Going Beyond "How Are You?"
Issue   |   Wed, 09/16/2015 - 00:08

Aside from making sure we remembered our manners, Tomi Williams, in his welcome letter to students coming to campus, reminded us to be mindful. In Williams’ words, “When you begin to get a bit tired of the inevitable redundancy of welcome back exchanges, remember how fortunate you are to be a part of community that cares enough to ask and to actually listen.” He has a good point. We at Amherst are incredibly fortunate to belong to a community that has the resources to help those who feel lost or out of place during their time in college.

And Amherst students do remember our manners. Virtually every time you pass an acquaintance on the sidewalk, you can expect them to say, “Hi, how are you?” However, the issue that we miss when we ask or answer the question “How are you?” is that often people don’t want to give a straightforward answer, and many aren’t expecting to listen to an honest response.

“Duck syndrome” is a phrase popularized at Stanford, but it’s a ailment that, in some form or other, is present at colleges across the country. It’s the appearance of handling everything perfectly while silently struggling, much like a duck seemingly gliding across water while paddling furiously underneath the waves. At Amherst, we have our often-discussed loneliness epidemic.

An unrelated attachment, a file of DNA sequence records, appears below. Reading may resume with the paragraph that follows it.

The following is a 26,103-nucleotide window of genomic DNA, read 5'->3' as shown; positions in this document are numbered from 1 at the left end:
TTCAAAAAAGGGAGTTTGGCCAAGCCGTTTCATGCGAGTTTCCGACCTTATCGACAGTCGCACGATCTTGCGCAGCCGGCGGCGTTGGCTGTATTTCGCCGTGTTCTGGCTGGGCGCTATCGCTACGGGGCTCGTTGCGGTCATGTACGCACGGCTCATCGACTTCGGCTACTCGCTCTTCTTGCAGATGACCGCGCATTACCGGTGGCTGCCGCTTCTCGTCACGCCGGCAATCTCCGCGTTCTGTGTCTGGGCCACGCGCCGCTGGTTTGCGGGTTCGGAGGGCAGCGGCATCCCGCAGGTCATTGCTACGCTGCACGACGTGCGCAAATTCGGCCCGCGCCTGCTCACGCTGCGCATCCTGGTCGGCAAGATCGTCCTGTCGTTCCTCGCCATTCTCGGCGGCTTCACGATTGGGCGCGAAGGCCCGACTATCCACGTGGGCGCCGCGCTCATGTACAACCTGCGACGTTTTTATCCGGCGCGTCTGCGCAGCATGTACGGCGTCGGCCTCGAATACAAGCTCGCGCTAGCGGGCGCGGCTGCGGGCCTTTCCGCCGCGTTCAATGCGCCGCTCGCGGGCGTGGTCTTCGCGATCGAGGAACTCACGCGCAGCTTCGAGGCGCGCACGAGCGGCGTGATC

About 50 percent of each class will use the Counseling Center at some point in their college careers, which suggests that Amherst students feel the need to talk about what’s really going on in our lives. Yet, when we’re asked “How are you?” we simply smile and say “Good, how are you?” or, at the very worst, respond with a deflated “tired” or “busy.”

Despite the promise of our community’s open arms, many of us feel isolated and alone. Asking “How are you?” as we pass by someone just doesn’t cut it. It’s a good start, but as a community we need to engage in this apparently simple question and be ready to receive an honest answer. This also means that we need to be deliberate and honest in asking people how they are, ready and willing to receive the honest answer rather than reproducing the tried, true but hollow call and response.

This isn’t a new message. Even the newest students are familiar with the resources we have available to deal with everything from a stress of an essay to the serious shadow of mental illness on campus. Everyone has read about the destigmatization of the Counseling Center, the need to reach out to friends, family and professionals when things are tough. But we also need to have each other, the entire community, as support. Amherst can be a stressful place. Anyone can feel it, even in these first few weeks of school. As we approach the new semester and year, we can start by simply being honest.

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